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10 reasons why travelers (not tourists) should visit Ladakh in winters

“The real voyage of discovery consists not in seeking new landscapes but in having new eyes.” ~ Marcel Proust

I understood the true meaning of Marcel’s words when I saw Ladakh in a completely new light, in its harshest but truest form. This was when the roof of the world was cut off from the rest of the world and was wrapped in a blanket of snow, ice and hardship

A visit to Ladakh in winters is a digital detoxification trip where time and space bear no relevance. A million emotions erupted as I stood admiring the frozen Ladakh’s incredible beauty. Like hundreds, my initial plan was to do the glamorous Chadar Trek but the creator had a better plan in store for me. On reaching Leh airport, I got the news that Chadar Trek has been called off. I was heartbroken but instead of whining about it, I decided to do an alternate trek, Sham Valley. Though the trek was fairly easy and not as half renowned as Chadar , it bought me face to face with the real beauty of the land, which is hardly known or explored. Ladakh in winters is an intimidating yet overwhelming experience. Temperature in winters drop to -30 degree Celsius and the definition of basic amenities gets redefined.

Why did I plan my Ladakh trip in winters? Well I take pride in calling myself as a TRAVELLER and not a TOURIST. I chose to explore Ladakh in its harshest times because I wanted to connect with the soul of the place and wanted to explore what is usually not seen. And I must say the reward was beyond anything that I have seen.

Here are 10 reasons why you should plan a Ladakh trip in winters:

1. EXPERIENCE THE REAL HOSPITALITY OF LADAKH: Unlike west, Ladakh is not geared to have comfortable winters. But it is the time when you get to see the genuine beauty of the roof of the world. The only way to enjoy this beauty is to acclimatize to the local culture and habits as fast as you can. Most of the hotels in Leh are closed during winters and the only option available are the frugal Home stays – traditional Ladakhi houses. The Home Stays are basic. Most of the time, you would end up sleeping in a sleeping bag or a mattress on the floor. The water pipes freeze and water (hot and cold) is provided only by bucket, not running, like the hot water in movie Kahaani. Bathing is a luxury, which no one dares to dream. No flush toilets. Only ‘compost toilets’— usually a hole in the floor on one level, where ‘excreta’ drop to ground level below, after which a liberal sprinkling of soil is deposited on top of the growing pile. Food is cooked by the local family and is mostly traditional Ladakhi meal – butter tea, kahwa, thukpa, noodles and soup served in common dining room with Bukhari.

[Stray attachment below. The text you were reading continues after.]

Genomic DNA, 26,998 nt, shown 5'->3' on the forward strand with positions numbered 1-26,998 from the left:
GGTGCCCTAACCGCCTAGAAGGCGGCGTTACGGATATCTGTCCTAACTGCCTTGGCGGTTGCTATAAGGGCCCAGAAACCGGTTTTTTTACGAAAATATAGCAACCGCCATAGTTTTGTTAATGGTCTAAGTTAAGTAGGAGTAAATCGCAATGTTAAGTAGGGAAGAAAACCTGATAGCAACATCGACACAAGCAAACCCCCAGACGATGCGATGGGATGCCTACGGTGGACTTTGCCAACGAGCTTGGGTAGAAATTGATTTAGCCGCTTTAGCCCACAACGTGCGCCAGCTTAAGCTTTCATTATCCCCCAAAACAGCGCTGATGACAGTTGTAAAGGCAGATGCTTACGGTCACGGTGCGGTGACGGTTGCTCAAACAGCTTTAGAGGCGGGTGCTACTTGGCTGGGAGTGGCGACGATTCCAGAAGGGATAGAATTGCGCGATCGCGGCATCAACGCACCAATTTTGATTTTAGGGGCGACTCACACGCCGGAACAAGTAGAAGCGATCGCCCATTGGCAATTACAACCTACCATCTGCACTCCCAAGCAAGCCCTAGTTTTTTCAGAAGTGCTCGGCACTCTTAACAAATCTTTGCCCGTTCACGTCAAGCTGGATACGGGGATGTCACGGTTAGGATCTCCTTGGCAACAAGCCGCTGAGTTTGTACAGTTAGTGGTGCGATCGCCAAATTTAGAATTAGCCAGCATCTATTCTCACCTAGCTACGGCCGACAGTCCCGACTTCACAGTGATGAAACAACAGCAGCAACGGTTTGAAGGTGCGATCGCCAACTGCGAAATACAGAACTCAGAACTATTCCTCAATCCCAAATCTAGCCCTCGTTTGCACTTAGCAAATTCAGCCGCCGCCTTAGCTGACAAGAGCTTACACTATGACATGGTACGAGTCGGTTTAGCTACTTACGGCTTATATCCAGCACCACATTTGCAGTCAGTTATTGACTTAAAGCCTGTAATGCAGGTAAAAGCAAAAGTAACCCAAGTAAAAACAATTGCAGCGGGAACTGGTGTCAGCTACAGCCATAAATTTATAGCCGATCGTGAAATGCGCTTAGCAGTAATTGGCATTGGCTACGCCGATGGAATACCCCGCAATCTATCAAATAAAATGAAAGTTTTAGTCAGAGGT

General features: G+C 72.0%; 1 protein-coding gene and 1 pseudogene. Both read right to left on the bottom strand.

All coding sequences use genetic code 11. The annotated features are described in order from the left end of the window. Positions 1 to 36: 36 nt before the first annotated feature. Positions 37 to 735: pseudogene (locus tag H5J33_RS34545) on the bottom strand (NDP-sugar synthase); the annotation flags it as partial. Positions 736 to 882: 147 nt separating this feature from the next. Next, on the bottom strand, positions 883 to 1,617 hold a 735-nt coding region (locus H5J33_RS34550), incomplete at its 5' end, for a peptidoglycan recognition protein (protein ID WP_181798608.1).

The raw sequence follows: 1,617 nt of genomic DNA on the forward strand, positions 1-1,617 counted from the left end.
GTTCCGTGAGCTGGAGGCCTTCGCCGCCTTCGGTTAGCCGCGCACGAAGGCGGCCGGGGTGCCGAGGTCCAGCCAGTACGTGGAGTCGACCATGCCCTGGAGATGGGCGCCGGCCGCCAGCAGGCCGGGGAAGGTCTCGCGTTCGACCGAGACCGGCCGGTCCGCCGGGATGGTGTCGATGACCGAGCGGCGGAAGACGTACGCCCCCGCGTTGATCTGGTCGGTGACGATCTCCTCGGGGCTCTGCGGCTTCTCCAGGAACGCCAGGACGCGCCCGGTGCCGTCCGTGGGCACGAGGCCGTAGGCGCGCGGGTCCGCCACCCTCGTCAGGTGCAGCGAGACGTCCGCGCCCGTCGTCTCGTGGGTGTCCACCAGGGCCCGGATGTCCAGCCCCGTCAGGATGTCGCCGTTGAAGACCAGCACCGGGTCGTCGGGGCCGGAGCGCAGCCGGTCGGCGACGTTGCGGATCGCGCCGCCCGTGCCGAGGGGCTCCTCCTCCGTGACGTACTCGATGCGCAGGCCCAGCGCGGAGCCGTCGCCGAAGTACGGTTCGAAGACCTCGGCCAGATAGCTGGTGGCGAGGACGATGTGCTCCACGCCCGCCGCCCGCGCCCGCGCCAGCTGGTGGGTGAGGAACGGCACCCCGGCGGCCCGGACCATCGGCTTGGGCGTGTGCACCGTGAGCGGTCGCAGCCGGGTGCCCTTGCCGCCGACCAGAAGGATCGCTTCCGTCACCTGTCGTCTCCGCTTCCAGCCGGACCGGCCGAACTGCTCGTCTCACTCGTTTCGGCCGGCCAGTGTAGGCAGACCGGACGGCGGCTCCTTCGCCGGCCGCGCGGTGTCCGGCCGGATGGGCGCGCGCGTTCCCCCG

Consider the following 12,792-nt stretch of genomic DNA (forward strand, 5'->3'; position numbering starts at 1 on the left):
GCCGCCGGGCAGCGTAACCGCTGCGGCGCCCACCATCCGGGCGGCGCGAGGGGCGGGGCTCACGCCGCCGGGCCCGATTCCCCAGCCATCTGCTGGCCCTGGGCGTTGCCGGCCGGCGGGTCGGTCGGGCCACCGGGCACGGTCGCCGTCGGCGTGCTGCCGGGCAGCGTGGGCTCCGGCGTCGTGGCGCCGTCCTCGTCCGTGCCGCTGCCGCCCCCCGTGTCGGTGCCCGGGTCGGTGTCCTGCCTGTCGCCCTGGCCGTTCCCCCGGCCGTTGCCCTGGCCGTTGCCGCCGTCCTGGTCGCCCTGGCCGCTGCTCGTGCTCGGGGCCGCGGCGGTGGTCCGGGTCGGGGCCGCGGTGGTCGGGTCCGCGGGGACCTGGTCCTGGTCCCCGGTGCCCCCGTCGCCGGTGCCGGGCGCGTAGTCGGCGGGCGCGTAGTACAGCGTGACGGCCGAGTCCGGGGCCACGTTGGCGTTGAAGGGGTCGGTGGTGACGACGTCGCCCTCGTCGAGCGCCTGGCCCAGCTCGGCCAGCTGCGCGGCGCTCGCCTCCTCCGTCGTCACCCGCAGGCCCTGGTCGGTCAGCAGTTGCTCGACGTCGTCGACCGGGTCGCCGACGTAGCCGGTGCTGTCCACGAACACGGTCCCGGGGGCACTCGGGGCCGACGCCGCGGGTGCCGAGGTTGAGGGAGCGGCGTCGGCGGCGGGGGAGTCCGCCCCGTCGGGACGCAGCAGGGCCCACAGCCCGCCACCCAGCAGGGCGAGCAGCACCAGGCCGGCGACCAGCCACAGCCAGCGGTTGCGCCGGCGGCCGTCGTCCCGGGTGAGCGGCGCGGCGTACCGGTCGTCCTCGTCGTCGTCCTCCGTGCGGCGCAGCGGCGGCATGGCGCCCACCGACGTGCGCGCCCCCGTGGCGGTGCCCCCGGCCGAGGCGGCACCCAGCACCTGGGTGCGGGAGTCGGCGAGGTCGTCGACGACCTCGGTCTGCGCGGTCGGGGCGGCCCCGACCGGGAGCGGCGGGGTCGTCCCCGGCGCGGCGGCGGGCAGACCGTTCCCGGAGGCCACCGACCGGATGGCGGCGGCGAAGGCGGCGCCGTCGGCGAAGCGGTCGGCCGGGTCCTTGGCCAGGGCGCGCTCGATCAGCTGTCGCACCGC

Travel tip: Stay in a kitchen instead of a room for a warm cosy night.

2. GET TRANSPORTED INTO THE ICE AGE SETUP: Walking in the Bong Bong La Snow Valley was a setting straight out of ice age or a science fiction movie. Everything was frozen – mountains, valleys, waterfalls, river shores, and vegetation. With temperature plummeting to less than -35 degree and wind chill adding another -10 degree Celsius, it was nothing less than a dream. If you are suitably covered with at least four layers of warm clothing then there is no better sight than being in Frozen Ladakh. The Khaltse to Lamayru way is incredulously beautiful where you’ll come across moon land, frozen waterfalls and frozen Indus Shores.

Travel tip: Explore this area in a small group with a good local guide.

3. DO SUMMERSAULT ON FROZEN PANGONG LAKE: In summers, Pangong Lake acts as a teaser of nature’s craftsmanship. The brackish water plays with sunlight to produce different shades of blue. In winters, almost all the water bodies freeze, yet the effect that Pangong Tso creates is unrivalled. The tranquil, azure blue waters of lake become a thick layer of ice sheet on which you can play cricket, drive your car or even do a summersault. The temperature is around -30 degrees Celsius even during the day and hence nobody spends more than half an hour there.

Travel tip: Start your day trip before 7 am and try to cross the Changla pass as soon as possible. Diesel freezes at that point, there is no network coverage and seeking help becomes a nightmare.

4. GET HIGH ON ADRENALINE RUSH: Ladkh tests your mental and physical toughness in winters. Besides doing the world famous Chadar Trek, one can also do other fairly lesser known but more challenging treks like Stok base camp trek, Markha Valley Trek, Sham valley trek at a very cheap price like 10K. They are not at all monotonous and everyday presents a different kind of an experience. When in Leh, don’t forget to watch the Leh Ice Skating rink. From December until March, Ladakh lives and breathes ice hockey.

Travel tip: Don’t take trekking in Ladakh casually, train hard, acclimatize well and stay away from heated rooms.